|2. ccTLDs registries should publish DNS zone file data through DNS zone transfer or a system similar to the Centralized Zone Data Service||4. domain name administrators should maintain RFC 2142 specific email aliases for domain names (e.g., abuse, hostmaster, webmaster) and an email in the DNS SOA record||9. registries should develop/improve search tools or surveillance services to enable third parties to identify names that could potentially infringe their rights||16. operators of free services should employ advanced prevention and remediation solutions to curb abuses of subdomain names and hosting infrastructure; should proactively detect suspicious domain names containing keywords of the most frequently targeted brands and names; and work with heavily attacked companies and develop Trusted Notifier programs||18. registrants should have easy access to DNSSEC signing within the TLD; registries should require their registrars to support DNSSEC signing for registrants||25. DNS service providers should collaborate with EU and Member States’ institutions, law enforcement authorities, and Trusted Notifiers or trusted flaggers; formalize informal collaborations|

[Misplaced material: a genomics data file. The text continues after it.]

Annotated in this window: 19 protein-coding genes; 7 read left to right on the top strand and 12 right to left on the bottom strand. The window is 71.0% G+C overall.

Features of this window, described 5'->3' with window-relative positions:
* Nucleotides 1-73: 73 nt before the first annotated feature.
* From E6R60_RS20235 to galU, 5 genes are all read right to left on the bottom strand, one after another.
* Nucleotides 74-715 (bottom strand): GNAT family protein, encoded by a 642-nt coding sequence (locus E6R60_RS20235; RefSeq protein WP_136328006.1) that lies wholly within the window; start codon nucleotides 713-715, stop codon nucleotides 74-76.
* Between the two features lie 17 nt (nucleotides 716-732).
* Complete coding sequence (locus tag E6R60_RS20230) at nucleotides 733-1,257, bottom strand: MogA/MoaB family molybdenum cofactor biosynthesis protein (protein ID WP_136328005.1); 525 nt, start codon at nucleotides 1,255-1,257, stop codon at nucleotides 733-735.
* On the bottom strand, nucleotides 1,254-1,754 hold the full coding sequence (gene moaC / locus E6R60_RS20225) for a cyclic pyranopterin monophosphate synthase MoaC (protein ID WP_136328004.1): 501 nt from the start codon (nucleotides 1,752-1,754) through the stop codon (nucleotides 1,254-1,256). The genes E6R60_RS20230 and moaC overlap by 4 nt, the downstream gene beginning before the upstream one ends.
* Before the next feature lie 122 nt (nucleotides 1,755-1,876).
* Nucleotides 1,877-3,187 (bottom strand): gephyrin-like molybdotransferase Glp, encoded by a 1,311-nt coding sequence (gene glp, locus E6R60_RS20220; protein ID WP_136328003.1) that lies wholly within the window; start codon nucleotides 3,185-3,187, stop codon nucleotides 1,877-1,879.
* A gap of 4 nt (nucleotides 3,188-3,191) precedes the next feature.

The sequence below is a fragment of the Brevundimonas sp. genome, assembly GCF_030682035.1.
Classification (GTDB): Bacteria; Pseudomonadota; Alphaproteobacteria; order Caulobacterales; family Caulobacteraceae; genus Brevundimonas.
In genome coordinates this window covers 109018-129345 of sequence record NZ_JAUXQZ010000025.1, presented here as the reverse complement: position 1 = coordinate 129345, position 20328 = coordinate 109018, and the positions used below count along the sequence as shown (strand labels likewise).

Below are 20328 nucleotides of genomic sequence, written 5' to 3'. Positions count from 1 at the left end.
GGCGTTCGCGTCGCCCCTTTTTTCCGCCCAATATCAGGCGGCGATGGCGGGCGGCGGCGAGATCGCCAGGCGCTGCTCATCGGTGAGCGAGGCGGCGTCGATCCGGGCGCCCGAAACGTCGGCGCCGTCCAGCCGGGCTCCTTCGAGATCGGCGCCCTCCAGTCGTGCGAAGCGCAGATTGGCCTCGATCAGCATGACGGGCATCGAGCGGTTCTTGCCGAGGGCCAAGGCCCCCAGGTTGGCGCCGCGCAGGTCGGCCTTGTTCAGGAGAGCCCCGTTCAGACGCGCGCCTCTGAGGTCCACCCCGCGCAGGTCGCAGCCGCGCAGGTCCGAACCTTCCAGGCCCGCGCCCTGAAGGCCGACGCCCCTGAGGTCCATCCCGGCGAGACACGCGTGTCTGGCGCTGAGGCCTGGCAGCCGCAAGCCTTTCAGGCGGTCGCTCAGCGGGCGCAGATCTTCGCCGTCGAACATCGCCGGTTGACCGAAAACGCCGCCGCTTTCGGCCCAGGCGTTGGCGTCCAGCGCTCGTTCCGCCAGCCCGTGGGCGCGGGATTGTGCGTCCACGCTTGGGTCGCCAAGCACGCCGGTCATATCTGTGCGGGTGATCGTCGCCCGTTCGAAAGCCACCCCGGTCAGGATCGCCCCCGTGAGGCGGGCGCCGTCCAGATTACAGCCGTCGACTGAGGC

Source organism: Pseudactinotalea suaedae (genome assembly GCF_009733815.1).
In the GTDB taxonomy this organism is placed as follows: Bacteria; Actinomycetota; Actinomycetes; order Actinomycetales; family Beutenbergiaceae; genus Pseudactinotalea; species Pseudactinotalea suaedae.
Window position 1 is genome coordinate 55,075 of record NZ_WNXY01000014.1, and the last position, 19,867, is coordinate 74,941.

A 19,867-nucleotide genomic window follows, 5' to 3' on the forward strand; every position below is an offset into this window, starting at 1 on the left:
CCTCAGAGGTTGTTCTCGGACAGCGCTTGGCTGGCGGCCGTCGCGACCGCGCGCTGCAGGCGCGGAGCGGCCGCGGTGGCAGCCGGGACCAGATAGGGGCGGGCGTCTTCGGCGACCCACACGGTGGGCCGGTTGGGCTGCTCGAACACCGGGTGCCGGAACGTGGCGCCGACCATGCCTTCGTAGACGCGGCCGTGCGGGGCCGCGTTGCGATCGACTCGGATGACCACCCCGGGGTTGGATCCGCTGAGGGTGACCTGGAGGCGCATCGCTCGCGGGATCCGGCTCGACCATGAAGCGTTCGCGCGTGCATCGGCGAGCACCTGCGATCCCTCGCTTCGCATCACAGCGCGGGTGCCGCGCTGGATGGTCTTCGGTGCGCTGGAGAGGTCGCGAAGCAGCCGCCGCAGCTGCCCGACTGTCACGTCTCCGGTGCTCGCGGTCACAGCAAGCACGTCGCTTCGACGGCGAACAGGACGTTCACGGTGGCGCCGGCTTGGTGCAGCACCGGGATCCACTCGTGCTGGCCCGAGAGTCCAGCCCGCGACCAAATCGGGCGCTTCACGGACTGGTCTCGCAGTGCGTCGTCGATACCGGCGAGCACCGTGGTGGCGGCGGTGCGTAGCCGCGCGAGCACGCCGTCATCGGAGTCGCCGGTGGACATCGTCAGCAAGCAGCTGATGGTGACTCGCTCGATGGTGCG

|5. A standardized (and potentially centralized) system for access to registration data (WHOIS data) should be set up, identifying the minimum information necessary to process disclosure requests. The reaction time to such requests shall be clearly defined||10. registries should offer, directly or through the registrars/resellers, services allowing intellectual property rights holders to block infringing domain name registrations||19. registries could offer discounts for DNSSEC-signed domain names||26. consumers and IPR holders should be made aware of measures to tackle DNS abuse.|